This tool can shrink, optimize, and obfuscate code, making code harder for reverse engineering. ProGuard reduces the size of the code by removing redundant and unused codes and changes the naming of classes, methods, and other attributes in the code. In addition, the aspect protects against reverse engineering by making a code more difficult to decompile, ultimately making reverse engineering more time-consuming.
In conclusion, ProGuard can prevent refers engineering by making an application code more difficult to understand. However, it is not an assurance of protection since skilled reverse engineers can still figure out how the codes work.
It’s used to prevent Android applications from reverse engineering by making sensitive data unreachable to attackers. This can be done by converting plain texts into cipher texts using cryptographic algorithms and secret keys. This makes application codes more secure since only a decryption key can reverse the encryption process. In addition, the encryption keys can be stored in native environments or secure servers to secure it further.
Ultimately, it’s necessary to understand that encryption alone is not enough to protect Android applications against reverse engineering. Skilled attackers can still decrypt the codes and analyze and find the vulnerabilities in the code. Therefore, combining encryption with other security measures, such as temper detection and obfuscation, is advisable.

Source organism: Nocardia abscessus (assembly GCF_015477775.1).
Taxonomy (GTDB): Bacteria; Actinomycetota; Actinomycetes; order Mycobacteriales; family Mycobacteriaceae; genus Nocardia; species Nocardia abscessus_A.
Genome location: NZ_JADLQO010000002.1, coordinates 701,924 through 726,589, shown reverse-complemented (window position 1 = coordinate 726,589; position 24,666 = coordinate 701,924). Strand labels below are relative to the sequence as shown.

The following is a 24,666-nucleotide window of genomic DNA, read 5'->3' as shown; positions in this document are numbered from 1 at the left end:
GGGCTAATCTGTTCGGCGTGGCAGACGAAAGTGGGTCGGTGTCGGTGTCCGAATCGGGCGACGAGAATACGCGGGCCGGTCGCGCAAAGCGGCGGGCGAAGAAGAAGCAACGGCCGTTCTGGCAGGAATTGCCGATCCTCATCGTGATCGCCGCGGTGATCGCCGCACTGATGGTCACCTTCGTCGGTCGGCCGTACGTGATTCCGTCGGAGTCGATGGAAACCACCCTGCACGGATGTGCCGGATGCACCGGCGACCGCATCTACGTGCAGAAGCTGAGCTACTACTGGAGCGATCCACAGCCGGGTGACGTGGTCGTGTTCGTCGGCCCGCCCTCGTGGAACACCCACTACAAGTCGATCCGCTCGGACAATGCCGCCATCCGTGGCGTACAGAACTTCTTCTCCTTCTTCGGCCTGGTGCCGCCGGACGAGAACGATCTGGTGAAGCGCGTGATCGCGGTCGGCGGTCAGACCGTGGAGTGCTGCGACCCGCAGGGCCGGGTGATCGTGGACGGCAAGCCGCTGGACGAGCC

There exist several applications that can be used to prevent reverse engineering. They are as follows:
- Protector: This is a java bytecode obfuscator library that offers a variety of obfuscation techniques’ including string encryption, control obfuscation, unused code removal, and temper detection.
- R8: this is a code shrinker provided by Google as an Android plugin. It supports obfuscation and prevents reverse engineering.
- DexGuard: it’s a commercial obfuscator and optimizer that offers advanced obfuscation and tempering detection techniques.
- Native security libraries: usually used to store sensitive keys and blocks of codes in a native platform, making attackers hard to understand principles.
Temper detection is a technique that helps to determine if an android application has been tempered in any way. It can be implemented in an android application in the following ways:
- Checksum verification: a checksum of the application code and resources can be generated and stored on the device or a server. Confirmation is then carried out when the application is running to detect any alteration that may have occurred.
- Signature verification involves signing the application with digital signatures that detects the authenticity of the application developer. This method helps to prevent other users from having the right to make any alteration to an application.
- Root detection: This technique determines whether devices have been rooted. Since root access allows for full control over a device.
In conclusion, preventing reverse engineering of Android applications is a more complex task requiring several approaches to the same application. This may include combining some of the guidelines above to fully safeguard an android application. Furthermore, since reverse engineering is constantly evolving, it’s necessary always to keep updated with the new technologies and approaches against reverse engineering. Ultimately, the goal is to make reverse engineering time-consuming and codes more difficult to understand while still allowing the functionality of an application as expected without any operational changes.